Under the Dome

Dome: Elections chief quit over marriage measure

STAFF WRITERJanuary 12, 2012 

The Harnett County elections chief resigned this month because she will not oversee a constitutional referendum in May on whether to ban same-sex marriage and civil unions.

"Honestly," Sherre Toler said in an interview, "I could not in good conscience remain in my post to facilitate a constitutional amendment that I believe is unconstitutional and immoral."

Toler's Jan. 3 resignation letter said the actions of the N.C. General Assembly in putting the referendum on the ballot "made it impossible for me to continue as director of elections as speaking publicly about candidates or issues appearing on the ballot is prohibited."

Toler told The Associated Press her resignation will enable her to work with groups seeking to defeat the May referendum.

Tough primary for Crawford

A new survey conducted for a liberal Democratic group suggests that conservative Democrat Jim Crawford could be in some trouble.

The survey found Crawford of Oxford trailing Rep. Winkie Wilkins of Person County by 43 percent to 28 percent in a potential Democratic primary matchup. The two Democrats have been thrown into the same district under lines drawn by the Republican legislature.

Crawford has upset some Democrats by voting with Republicans on some key issues, including the budget compromise he helped work out last year.

The survey was conducted by Public Policy Polling, a Democratic-leaning firm based in Raleigh and was commissioned by Progress North Carolina, a group that has been critical of the actions of the GOP-controlled legislature.

The survey also found that Republican state Sen. Neal Hunt of Raleigh would defeat Democratic civic leader Jill Gammon in a matchup 43 percent to 39 percent if the election were held today.

The spin: "The most recent round of legislative redistricting has left many progressives frustrated, but they should not be," said Gerrick Brenner, executive director of Progress North Carolina. "There are competitive districts all over the state if the right people step up and run for office."

Both polls were conducted Saturday to Monday. The survey of the Crawford district polled 354 Democratic voters and had a margin of sampling error of 5 percentage points. The survey of Hunt's district polled 1,552 voters and had a margin of sampling error of 3 percentage points.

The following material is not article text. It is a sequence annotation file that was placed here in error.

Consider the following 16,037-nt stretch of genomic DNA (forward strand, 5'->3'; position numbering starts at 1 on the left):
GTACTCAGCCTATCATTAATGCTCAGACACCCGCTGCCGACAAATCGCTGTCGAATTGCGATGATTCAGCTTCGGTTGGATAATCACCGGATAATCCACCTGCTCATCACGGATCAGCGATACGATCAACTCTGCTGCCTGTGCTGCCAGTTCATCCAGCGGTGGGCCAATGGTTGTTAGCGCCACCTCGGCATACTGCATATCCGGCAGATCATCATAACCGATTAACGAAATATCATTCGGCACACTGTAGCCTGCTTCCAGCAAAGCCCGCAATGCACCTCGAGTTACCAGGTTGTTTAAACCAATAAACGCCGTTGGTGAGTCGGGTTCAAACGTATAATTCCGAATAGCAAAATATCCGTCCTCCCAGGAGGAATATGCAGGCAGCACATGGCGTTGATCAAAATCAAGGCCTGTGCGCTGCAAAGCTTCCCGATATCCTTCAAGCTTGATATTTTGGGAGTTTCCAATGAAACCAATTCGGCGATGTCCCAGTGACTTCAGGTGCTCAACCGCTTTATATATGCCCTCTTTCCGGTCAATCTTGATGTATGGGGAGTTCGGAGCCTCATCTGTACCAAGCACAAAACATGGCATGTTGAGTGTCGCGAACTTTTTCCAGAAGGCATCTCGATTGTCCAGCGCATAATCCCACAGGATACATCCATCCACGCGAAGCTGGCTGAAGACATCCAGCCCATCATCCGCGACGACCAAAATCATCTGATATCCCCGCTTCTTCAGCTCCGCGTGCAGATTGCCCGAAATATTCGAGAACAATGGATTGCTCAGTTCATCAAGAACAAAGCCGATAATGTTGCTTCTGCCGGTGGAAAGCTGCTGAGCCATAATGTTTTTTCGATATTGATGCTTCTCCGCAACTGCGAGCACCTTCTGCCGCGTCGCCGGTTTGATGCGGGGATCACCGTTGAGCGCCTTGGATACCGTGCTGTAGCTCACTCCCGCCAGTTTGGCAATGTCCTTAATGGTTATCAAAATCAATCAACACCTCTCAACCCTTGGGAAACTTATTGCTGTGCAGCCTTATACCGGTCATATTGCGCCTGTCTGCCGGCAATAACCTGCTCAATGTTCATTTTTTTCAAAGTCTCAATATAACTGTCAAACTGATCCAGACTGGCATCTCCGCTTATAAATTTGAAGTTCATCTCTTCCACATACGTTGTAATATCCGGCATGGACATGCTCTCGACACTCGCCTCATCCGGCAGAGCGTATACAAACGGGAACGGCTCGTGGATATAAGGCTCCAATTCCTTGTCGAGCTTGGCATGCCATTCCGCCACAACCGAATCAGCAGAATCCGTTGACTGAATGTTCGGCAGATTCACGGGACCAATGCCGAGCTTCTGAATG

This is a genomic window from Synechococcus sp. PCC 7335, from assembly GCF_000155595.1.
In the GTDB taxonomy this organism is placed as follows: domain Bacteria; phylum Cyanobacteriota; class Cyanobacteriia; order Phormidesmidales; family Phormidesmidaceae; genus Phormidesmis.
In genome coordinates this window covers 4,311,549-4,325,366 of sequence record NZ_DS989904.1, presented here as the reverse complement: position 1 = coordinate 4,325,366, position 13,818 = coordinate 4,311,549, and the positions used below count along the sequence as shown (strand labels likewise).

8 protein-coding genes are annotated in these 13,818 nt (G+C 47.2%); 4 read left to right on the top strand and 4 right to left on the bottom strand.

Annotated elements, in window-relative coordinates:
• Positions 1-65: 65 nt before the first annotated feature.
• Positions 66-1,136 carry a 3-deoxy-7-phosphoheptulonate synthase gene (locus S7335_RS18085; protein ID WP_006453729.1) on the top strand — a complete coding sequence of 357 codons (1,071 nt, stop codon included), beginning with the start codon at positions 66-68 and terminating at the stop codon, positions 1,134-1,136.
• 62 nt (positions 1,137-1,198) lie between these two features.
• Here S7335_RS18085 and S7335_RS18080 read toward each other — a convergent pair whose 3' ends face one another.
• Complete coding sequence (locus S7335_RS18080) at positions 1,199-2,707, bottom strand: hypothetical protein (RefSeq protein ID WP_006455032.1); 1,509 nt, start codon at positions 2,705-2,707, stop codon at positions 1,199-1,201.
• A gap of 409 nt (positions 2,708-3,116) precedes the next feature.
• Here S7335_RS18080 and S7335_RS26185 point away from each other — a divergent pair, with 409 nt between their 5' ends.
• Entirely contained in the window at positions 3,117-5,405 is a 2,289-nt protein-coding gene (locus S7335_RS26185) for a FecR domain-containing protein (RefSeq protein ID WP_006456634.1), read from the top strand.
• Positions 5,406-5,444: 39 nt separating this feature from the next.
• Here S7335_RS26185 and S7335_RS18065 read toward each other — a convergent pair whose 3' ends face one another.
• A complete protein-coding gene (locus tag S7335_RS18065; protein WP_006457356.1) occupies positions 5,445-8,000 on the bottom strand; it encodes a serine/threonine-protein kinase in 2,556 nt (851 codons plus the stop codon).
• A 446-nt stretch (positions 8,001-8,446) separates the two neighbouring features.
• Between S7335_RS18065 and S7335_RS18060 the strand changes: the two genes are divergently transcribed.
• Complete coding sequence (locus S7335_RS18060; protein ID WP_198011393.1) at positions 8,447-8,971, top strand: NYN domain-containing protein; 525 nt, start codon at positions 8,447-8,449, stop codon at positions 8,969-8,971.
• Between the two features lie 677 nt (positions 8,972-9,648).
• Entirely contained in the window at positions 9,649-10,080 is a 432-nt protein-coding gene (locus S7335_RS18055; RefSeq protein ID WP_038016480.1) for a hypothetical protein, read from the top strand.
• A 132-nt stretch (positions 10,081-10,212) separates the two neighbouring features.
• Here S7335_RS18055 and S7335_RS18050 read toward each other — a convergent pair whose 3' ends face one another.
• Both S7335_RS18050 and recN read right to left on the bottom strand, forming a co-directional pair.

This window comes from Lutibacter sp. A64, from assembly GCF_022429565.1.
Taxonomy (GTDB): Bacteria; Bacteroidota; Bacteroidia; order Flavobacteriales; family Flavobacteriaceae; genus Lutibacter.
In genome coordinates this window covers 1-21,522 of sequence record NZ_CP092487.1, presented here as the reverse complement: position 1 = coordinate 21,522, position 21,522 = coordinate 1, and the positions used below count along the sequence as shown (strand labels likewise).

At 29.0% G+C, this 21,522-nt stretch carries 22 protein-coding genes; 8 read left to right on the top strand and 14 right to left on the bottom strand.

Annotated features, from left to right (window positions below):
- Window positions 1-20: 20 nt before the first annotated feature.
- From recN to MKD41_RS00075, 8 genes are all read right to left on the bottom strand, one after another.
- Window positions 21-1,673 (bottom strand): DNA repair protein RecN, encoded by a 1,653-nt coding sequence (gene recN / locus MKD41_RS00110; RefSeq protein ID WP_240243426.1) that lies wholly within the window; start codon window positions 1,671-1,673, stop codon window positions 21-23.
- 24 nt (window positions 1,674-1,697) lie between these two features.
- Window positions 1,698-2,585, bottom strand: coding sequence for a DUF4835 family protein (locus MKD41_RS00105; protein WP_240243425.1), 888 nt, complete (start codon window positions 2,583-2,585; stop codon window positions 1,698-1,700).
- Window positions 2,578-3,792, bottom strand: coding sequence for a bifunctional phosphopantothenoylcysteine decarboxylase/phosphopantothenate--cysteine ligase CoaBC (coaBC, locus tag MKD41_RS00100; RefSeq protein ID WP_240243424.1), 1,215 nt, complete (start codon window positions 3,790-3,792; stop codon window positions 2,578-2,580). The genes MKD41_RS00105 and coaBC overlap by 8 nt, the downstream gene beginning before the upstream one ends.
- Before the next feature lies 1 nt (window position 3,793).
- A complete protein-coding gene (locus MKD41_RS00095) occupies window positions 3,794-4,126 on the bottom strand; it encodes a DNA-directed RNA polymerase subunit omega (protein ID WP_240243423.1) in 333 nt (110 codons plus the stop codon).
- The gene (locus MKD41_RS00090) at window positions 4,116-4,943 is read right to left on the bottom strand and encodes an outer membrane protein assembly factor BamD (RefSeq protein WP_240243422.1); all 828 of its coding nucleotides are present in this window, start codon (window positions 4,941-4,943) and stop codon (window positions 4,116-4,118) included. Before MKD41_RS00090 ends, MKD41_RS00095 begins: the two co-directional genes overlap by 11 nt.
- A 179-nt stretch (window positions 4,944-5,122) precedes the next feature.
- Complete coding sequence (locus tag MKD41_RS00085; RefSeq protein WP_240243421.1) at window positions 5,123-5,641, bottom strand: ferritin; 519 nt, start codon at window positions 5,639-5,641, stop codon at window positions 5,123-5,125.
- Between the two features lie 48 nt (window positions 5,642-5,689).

Stadium likely for DNC finale

President Barack Obama's re-election campaign is considering moving the final day of the Democratic National Convention to Bank of America Stadium to sell more skyboxes to wealthy donors, three Democrats involved in the fundraising told Bloomberg News.

According to wire and staff reports, the 74,000-seat home of the Carolina Panthers also would have room for the convention to sell more floor passes close to the stage. Planners are struggling to meet a $36.6 million fundraising goal, according to the Democrats, who spoke on condition of anonymity because they weren't authorized to discuss the matter.

Other Democrats involved deny fundraising problems. In a statement Tuesday night, convention CEO Steve Kerrigan said: "Decisions about convention planning are driven by engaging more people in the process, not by money."

John Snow wants rematch

Former state Sen. John Snow of Murphy wants his seat back. Snow, a Democrat and former veteran judge, served six years in the Senate until he lost a close fight with Republican Jim Davis for the District 50 post in Western North Carolina.

Snow's 2010 election battle hit the pages of The New Yorker magazine last year in a piece that looked at the influence of Republican financier Art Pope.

But as The N&O reported in October, the article made it look like Snow was the victim of a Pope-funded assault, when in fact it was one of the most fiercely contested districts in the state into which both sides poured money.

In his announcement, Snow doesn't mention his loss. Instead, he hits the high notes about jobs as a priority and the need to fund education.

Frank: 919-829-4698

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